Citizen’s Guide: Adapting to Climate Change on the Oregon Coast

This Citizen’s Guide is intended to serve as an introduction to the vast amount of information available on topics related to climate change effects on the Oregon coast, as well as a sourcebook for citizens interested in helping their communities to begin the long process of adapting to these effects. In publishing the Guide, the Oregon Shores Conservation Coalition anticipates that most readers will access and read it online with Internet access or in an electronic format, such as a PDF, which will enable easy access to additional information.

The Guide has two parts:

  • Part One, A Primer, presents an overview of the topics pertaining to adapting to climate change on the Oregon coast. The Primer contains numerous embedded hyperlinks to enable readers to click directly to external websites or online PDF documents for additional information.
  • Part Two, Scientific and Policy Considerations, is a set of papers written by Oregon experts in science, law, and policy. These papers, commissioned by Oregon Shores for this project in 2012, also contain references to further information.

Climate Compatible Development in the ‘Land of a Thousand Hills’ – Lessons from Rwanda

This working paper is a product of a study in 2013-14 on “Lesson Learning from National Climate Compatible Development Planning.” The governments of Rwanda, Ethiopia, Kenya and Mozambique participated in the study, which aimed to capture and share institutional memory and experiences related to climate compatible development, and reflect on recommendations to support future decisions. The study was funded by CDKN and facilitated by the Centre for International Development and Training (CIDT) at the University of Wolverhampton.

Rwanda’s national learning study involved a literature review and semi-structured interview and questionnaire process with more than 30 stakeholders. A stakeholder workshop was held in Kigali, Rwanda, in February 2014 to validate the key lessons and results. Discussions explored key drivers, challenges, opportunities and lessons that could be shared within Rwanda and with other interested countries. The working paper highlights some of the conclusions on how  governance, institutional arrangements, laws and policies, planning, financing and knowledge sharing can all support more climate-compatible development.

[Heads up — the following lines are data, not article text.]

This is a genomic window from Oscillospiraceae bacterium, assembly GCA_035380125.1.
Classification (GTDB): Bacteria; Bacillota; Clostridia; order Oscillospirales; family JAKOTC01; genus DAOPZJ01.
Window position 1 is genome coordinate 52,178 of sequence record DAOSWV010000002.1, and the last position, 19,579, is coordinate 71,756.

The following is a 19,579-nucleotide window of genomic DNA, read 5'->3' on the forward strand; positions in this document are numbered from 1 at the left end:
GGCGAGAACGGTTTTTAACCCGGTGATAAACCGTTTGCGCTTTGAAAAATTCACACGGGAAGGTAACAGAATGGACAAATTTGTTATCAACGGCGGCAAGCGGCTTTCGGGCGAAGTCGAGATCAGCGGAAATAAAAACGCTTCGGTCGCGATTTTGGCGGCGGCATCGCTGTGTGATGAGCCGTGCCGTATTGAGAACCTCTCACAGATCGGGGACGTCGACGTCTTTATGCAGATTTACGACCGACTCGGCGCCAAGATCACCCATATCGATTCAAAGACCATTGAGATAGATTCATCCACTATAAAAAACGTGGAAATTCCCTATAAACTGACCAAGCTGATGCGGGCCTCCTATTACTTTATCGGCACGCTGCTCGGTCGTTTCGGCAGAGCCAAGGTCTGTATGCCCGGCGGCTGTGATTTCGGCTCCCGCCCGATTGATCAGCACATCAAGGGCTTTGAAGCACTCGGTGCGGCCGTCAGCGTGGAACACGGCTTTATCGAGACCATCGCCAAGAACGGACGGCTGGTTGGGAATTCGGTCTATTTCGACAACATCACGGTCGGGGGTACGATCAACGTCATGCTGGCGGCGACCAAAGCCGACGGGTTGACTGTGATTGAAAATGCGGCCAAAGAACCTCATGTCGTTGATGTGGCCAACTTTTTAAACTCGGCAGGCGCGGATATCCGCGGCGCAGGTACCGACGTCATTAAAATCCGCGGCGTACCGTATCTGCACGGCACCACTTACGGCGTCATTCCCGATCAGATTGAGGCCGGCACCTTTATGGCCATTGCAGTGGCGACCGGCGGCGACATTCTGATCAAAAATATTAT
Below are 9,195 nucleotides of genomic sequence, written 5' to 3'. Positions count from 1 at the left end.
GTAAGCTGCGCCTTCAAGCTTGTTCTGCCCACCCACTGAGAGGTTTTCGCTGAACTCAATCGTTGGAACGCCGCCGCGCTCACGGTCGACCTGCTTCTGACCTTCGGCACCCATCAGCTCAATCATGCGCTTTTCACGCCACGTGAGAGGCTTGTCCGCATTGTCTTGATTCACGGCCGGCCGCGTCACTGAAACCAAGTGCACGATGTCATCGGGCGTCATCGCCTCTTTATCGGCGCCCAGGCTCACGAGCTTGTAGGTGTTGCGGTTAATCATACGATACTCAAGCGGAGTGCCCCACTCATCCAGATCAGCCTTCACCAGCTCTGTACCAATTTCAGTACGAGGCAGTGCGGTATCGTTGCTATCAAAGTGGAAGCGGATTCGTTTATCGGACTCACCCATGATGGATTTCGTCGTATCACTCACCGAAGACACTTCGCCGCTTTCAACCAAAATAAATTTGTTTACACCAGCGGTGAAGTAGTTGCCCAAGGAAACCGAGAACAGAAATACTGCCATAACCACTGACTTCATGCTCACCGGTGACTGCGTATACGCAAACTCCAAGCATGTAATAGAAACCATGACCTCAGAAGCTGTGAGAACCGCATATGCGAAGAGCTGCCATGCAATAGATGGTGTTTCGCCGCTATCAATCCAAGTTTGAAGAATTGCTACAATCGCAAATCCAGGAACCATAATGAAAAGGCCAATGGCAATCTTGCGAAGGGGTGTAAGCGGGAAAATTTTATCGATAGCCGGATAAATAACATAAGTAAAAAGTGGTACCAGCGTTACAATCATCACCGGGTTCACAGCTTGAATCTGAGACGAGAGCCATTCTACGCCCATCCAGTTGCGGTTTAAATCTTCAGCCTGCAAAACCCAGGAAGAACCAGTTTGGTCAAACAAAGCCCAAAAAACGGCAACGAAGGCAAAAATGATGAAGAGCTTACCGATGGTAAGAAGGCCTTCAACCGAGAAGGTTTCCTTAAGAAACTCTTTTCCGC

Supporting Ambitious Intended Nationally Determined Contributions: Lessons Learned from Developing Countries

CDKN has been working with a range of expert organisations to provide technical assistance to nine developing countries as they prepare their INDCs for submission to the UNFCCC by October 2015. This Working Paper summarises some of the key learning points that have emerged from this diverse experience. This Working Paper should be seen as a companion volume to CDKN’s ‘Guide to INDCs’ (2015), which provides a practical example of how an INDC could be structured and potential key elements and content. Each section cross-references the relevant text from the Lima Call to Climate Action and other relevant guidance, suggests data sources and provides illustrative examples of the type of content and narrative that Least Developed Countries and Small Island Developing States might include. 

Developing countries are placing a high priority on preparing their INDCs. INDCs present a real opportunity for developing countries to showcase the practical steps they have taken in recent years to mainstream climate change into their development strategies.

The authors conducted a series of interviews with people preparing INDCs in Bangladesh, Colombia, Ethiopia, The Gambia, Kenya, Pakistan, Peru, the Republic of the Marshall Islands and Uganda. This Working Paper sets out the five principal conclusions that emerge from these interviews:

  1. Consider INDCs as statements of political ambition, both domestically and internationally.
  2. Have a clear vision for the structure and content from the outset.
  3. Build on existing policies, with targeted use of new analysis to fill knowledge gaps.
  4. Build broad-based support across economic sectors through innovative approaches to consultation.
  5. Make plans for effective implementation now, and consider how international support, finance and other mechanisms may adjust ambitions after 2015.